“Evangelical”. The word can prompt a gut reaction – evoking a pushy Christian forcing their beliefs on to others in public. Or, perhaps, a Bible-believing churchgoer busily exercising their faith in the community.
Could both be true?
Perhaps contrary to our expectations, the typical modern-day evangelical is a woman in her early 30s, with one or more children, in Sub-Saharan Africa or Latin America.
She serves her community – rather than denouncing it like a street preacher hurling condemnation from the sidewalk. She is both vocal in the life of her church and responsive to the need around her.
It’s this activist energy that explains the busy-body spirit of evangelicals, Stackhouse said. “Evangelicals are generally impatient. We don’t take the status quo… as good enough”. There is a sense of constant striving towards a better world. Stagnation is rebuked – it’s simply unproductive.
Stackhouse gives the example of Mary Slessor, a Scottish missionary from the 1800s. Mission work led Slessor to serve the practical and spiritual needs of an African tribe. While living in that community, Slessor learnt that the birth of twins was believed to be a curse – and that exposing the babies was believed to be the only way to ward off evil.
Slessor began rounding up abandoned twins and placing them into orphanages, while sharing her Christian beliefs in the value of all human life.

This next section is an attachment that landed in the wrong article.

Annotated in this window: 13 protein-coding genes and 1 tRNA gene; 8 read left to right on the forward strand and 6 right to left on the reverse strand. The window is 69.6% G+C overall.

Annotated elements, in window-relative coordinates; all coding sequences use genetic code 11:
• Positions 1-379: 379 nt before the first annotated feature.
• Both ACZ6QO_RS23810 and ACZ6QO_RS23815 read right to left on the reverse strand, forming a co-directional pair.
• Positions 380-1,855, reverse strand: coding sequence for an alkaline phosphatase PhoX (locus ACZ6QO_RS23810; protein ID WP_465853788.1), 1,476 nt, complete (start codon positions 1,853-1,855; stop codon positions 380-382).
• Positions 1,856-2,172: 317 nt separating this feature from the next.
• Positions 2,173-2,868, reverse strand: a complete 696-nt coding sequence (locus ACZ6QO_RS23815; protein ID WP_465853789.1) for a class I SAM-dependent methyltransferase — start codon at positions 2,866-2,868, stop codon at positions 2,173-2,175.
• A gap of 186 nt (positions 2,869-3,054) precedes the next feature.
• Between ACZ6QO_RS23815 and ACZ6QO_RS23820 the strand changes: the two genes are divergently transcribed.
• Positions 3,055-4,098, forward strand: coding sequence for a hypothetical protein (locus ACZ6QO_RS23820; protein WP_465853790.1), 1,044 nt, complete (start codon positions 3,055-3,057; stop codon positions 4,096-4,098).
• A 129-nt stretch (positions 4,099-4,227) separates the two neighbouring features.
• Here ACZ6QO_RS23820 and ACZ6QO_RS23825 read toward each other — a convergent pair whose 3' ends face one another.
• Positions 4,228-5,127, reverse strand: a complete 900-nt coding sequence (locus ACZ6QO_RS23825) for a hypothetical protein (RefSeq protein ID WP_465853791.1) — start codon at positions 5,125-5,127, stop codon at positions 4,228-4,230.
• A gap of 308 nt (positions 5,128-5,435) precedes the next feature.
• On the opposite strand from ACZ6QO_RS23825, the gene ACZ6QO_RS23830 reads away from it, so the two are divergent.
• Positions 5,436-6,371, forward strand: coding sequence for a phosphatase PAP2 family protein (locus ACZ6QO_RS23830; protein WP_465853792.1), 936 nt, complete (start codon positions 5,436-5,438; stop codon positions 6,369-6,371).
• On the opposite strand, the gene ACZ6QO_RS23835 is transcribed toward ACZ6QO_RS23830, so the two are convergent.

Unfortunately, not every evangelical is a Mary Slessor. Evangelicals have a reputation for being especially zealous. They’ve also imposed their beliefs and waged culture war to further their cause.
As a result, modern-day evangelicals can be apprehensive at owning the label.
To ‘closeted’ or fearful Evangelicals, Stackhouse assures that the movement “has been fairly out of step with most elite cultures from the beginning… that’s nothing Evangelicals should worry about too much”. Even if this is easier said than done, being different from a surrounding culture has often been the experience of people of faith.
Evangelicals are destined be counter-cultural, Stackhouse said. There’s no way around it. But The Evangelical need not be a loud, pushy presence in the public square. Rather, they can adopt an attitude of service in the community.
“A woman holding her baby and her Bible, singing in church – that’s what Evangelicalism looks like,” Stackhouse said, “and I’m proud to be part of that”.